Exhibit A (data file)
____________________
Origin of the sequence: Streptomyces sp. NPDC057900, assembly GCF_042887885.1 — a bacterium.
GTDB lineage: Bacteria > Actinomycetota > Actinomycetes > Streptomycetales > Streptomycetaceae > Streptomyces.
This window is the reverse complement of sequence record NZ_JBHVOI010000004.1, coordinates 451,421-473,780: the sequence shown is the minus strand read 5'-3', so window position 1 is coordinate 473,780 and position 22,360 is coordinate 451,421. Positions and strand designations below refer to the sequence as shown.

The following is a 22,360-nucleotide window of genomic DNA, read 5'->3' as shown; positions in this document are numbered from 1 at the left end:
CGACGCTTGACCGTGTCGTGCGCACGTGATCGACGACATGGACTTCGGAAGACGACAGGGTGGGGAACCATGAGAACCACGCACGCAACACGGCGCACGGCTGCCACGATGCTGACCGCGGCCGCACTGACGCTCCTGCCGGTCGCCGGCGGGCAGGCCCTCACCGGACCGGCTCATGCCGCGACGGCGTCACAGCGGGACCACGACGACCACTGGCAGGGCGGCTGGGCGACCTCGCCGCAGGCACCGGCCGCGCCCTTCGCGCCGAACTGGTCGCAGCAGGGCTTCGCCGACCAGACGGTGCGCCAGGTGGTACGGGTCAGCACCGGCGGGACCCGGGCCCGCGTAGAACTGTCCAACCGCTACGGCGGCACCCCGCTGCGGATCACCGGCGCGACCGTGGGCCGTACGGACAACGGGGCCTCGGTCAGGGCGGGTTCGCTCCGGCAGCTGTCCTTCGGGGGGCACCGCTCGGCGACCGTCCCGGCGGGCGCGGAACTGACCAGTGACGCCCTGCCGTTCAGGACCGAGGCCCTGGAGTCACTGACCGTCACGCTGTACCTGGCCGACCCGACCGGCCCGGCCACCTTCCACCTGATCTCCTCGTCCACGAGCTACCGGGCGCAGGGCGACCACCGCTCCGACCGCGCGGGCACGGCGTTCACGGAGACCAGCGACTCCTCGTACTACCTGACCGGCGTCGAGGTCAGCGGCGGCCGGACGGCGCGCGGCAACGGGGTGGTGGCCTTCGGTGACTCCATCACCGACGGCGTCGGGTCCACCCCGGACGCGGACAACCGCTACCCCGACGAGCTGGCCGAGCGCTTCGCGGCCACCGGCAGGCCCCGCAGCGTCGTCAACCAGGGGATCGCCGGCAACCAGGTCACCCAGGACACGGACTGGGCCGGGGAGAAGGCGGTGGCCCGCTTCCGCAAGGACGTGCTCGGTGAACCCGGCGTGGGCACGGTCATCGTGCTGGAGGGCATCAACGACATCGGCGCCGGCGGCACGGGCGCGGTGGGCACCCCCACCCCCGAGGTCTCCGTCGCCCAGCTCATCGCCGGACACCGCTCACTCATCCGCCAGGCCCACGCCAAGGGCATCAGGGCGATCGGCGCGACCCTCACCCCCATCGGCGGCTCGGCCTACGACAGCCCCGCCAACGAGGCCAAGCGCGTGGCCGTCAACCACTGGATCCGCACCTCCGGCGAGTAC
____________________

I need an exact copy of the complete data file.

Origin of the sequence: Streptomyces sp. NPDC057900, assembly GCF_042887885.1 — a bacterium.
GTDB lineage: Bacteria > Actinomycetota > Actinomycetes > Streptomycetales > Streptomycetaceae > Streptomyces.
This window is the reverse complement of sequence record NZ_JBHVOI010000004.1, coordinates 451,421-473,780: the sequence shown is the minus strand read 5'-3', so window position 1 is coordinate 473,780 and position 22,360 is coordinate 451,421. Positions and strand designations below refer to the sequence as shown.

The following is a 22,360-nucleotide window of genomic DNA, read 5'->3' as shown; positions in this document are numbered from 1 at the left end:
CGACGCTTGACCGTGTCGTGCGCACGTGATCGACGACATGGACTTCGGAAGACGACAGGGTGGGGAACCATGAGAACCACGCACGCAACACGGCGCACGGCTGCCACGATGCTGACCGCGGCCGCACTGACGCTCCTGCCGGTCGCCGGCGGGCAGGCCCTCACCGGACCGGCTCATGCCGCGACGGCGTCACAGCGGGACCACGACGACCACTGGCAGGGCGGCTGGGCGACCTCGCCGCAGGCACCGGCCGCGCCCTTCGCGCCGAACTGGTCGCAGCAGGGCTTCGCCGACCAGACGGTGCGCCAGGTGGTACGGGTCAGCACCGGCGGGACCCGGGCCCGCGTAGAACTGTCCAACCGCTACGGCGGCACCCCGCTGCGGATCACCGGCGCGACCGTGGGCCGTACGGACAACGGGGCCTCGGTCAGGGCGGGTTCGCTCCGGCAGCTGTCCTTCGGGGGGCACCGCTCGGCGACCGTCCCGGCGGGCGCGGAACTGACCAGTGACGCCCTGCCGTTCAGGACCGAGGCCCTGGAGTCACTGACCGTCACGCTGTACCTGGCCGACCCGACCGGCCCGGCCACCTTCCACCTGATCTCCTCGTCCACGAGCTACCGGGCGCAGGGCGACCACCGCTCCGACCGCGCGGGCACGGCGTTCACGGAGACCAGCGACTCCTCGTACTACCTGACCGGCGTCGAGGTCAGCGGCGGCCGGACGGCGCGCGGCAACGGGGTGGTGGCCTTCGGTGACTCCATCACCGACGGCGTCGGGTCCACCCCGGACGCGGACAACCGCTACCCCGACGAGCTGGCCGAGCGCTTCGCGGCCACCGGCAGGCCCCGCAGCGTCGTCAACCAGGGGATCGCCGGCAACCAGGTCACCCAGGACACGGACTGGGCCGGGGAGAAGGCGGTGGCCCGCTTCCGCAAGGACGTGCTCGGTGAACCCGGCGTGGGCACGGTCATCGTGCTGGAGGGCATCAACGACATCGGCGCCGGCGGCACGGGCGCGGTGGGCACCCCCACCCCCGAGGTCTCCGTCGCCCAGCTCATCGCCGGACACCGCTCACTCATCCGCCAGGCCCACGCCAAGGGCATCAGGGCGATCGGCGCGACCCTCACCCCCATCGGCGGCTCGGCCTACGACAGCCCCGCCAACGAGGCCAAGCGCGTGGCCGTCAACCACTGGATCCGCACCTCCGGCGAGTAC